Michael Gottlieb practices data privacy and cybersecurity issues, government and regulatory litigation, white collar criminal investigations, and enforcement actions at Boies, Schiller, & Flexner LLP.
Leeza Garber is corporate counsel and director of business development at Capsicum Group, LLC.
Kashmir Hill is editor and privacy writer at Fusion, a pop culture and news media outlet.
Mary-Rose Papandrea is a professor at Boston College Law School. Her teaching interests include civil procedure, constitutional law, media law, and national security and civil liberties.
Lawyer 2 Lawyer host Bob Ambrogi interviews Above the Law Converge panelists John Hellerman and Casey Sullivan after their discussion in the panel Pitching the Mainstream Media. Ambrogi asks the panel about how lawyers should engage with members of the media, including crafting a pitch and building relationships. Additionally, the panelists discuss the value of a traditional press release and what “mainstream media” means for lawyers today.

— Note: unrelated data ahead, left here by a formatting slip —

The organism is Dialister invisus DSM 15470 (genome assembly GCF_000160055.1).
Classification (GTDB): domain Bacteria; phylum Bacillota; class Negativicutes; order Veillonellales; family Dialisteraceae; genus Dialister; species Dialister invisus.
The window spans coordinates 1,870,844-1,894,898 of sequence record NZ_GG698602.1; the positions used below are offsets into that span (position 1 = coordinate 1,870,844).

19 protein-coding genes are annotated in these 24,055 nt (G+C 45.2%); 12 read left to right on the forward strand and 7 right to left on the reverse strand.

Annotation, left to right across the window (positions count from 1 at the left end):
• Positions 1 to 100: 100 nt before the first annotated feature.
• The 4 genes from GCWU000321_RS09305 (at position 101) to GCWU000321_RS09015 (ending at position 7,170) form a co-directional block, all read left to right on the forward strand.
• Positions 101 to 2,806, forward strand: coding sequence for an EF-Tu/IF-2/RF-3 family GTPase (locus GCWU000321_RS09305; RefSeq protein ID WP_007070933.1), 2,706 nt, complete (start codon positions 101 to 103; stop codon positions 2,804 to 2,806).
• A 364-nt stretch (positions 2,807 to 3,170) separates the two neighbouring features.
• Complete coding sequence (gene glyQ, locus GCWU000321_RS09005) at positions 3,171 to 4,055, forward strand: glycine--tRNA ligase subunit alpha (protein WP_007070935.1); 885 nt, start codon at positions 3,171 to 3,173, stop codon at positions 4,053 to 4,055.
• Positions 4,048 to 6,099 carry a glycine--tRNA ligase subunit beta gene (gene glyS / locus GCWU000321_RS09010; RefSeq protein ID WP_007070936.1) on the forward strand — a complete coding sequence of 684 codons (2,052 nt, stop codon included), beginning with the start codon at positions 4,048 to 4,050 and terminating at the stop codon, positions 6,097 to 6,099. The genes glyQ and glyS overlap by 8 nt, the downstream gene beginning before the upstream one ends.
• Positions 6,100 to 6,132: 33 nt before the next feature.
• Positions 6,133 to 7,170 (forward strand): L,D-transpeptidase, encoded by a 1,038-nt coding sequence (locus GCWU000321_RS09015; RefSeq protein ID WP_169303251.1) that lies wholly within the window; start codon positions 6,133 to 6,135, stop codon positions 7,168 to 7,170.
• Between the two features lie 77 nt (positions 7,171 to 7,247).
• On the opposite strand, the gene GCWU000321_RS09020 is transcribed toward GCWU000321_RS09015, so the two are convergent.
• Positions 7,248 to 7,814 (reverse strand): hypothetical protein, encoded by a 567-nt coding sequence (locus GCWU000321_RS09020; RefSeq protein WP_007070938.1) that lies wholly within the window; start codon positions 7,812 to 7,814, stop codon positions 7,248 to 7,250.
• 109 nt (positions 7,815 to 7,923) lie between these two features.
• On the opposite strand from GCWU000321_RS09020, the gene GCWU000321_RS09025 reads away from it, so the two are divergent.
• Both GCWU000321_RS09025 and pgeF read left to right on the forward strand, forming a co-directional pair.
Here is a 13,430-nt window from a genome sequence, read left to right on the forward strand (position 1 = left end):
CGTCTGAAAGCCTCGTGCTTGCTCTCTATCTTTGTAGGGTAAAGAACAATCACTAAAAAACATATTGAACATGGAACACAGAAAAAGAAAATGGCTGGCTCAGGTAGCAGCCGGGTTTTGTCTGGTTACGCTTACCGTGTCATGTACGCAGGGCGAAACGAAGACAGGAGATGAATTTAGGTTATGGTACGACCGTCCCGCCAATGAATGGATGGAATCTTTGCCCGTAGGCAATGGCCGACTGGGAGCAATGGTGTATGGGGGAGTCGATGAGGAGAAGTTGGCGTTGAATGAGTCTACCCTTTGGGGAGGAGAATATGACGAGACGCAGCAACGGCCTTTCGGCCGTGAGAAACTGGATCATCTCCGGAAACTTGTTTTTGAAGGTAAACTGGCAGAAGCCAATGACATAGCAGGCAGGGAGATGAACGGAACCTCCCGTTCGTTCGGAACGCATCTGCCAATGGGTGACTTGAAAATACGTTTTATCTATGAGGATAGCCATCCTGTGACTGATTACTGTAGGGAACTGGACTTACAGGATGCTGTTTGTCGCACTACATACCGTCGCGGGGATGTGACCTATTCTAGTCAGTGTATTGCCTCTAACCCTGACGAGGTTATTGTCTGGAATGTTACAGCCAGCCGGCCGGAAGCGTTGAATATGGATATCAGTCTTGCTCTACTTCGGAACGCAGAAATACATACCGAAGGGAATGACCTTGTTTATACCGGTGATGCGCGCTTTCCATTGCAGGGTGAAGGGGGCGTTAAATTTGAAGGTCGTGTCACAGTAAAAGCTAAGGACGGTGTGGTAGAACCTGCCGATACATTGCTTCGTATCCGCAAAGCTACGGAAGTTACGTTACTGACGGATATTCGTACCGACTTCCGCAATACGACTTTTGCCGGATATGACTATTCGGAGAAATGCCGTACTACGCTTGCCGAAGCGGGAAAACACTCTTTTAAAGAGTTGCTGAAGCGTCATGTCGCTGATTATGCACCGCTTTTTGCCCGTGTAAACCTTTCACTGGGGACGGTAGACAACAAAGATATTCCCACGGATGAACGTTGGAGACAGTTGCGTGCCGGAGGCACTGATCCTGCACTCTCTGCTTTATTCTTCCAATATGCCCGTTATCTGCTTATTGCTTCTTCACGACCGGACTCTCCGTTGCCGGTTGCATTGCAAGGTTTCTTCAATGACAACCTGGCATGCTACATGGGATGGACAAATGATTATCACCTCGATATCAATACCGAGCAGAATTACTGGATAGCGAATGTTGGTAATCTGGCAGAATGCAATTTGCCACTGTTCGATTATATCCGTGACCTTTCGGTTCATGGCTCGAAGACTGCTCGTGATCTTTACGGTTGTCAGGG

John Hellerman is a partner and co-founder of Hellerman Baretz Communications, a corporate PR agency that works directly with law firms.
Casey Sullivan is the editorial director of Biglaw Business, a business of law community website recently launched by Bloomberg.
Lawyer 2 Lawyer host Bob Ambrogi interviews Above the Law Converge panelists Dan Lear, Tasha Cooper, Mike Schmidt, Ryan Lytle, and Joe Patrice about Emerging Technical Trends and Best Practices. Together they discuss lawyers blogging and what it means to be “part of the social media conversation.” Additionally, the panelists address the issues of oversharing, setting goals and calculating marketing success, and why every lawyer should be on LinkedIn.
Dan Lear is the director of industry relations for Avvo, an online legal services marketplace.
Tasha Cooper is the president of Upward Action where she does social media training and runs paid advertising campaigns on social media networks for attorneys.
Mike Schmidt is vice-chair of the labor and employment department at the law firm of Cozen O’Connor and a prominent legal blogger.
Ryan Lytle is head of social media and community for Mashable, a news website that provides information and resources about digital innovation.
Joe Patrice “makes jokes about law firms on the internet.” Editor at Above the Law, he moderated the Emerging Technical Trends and Best Practices panel.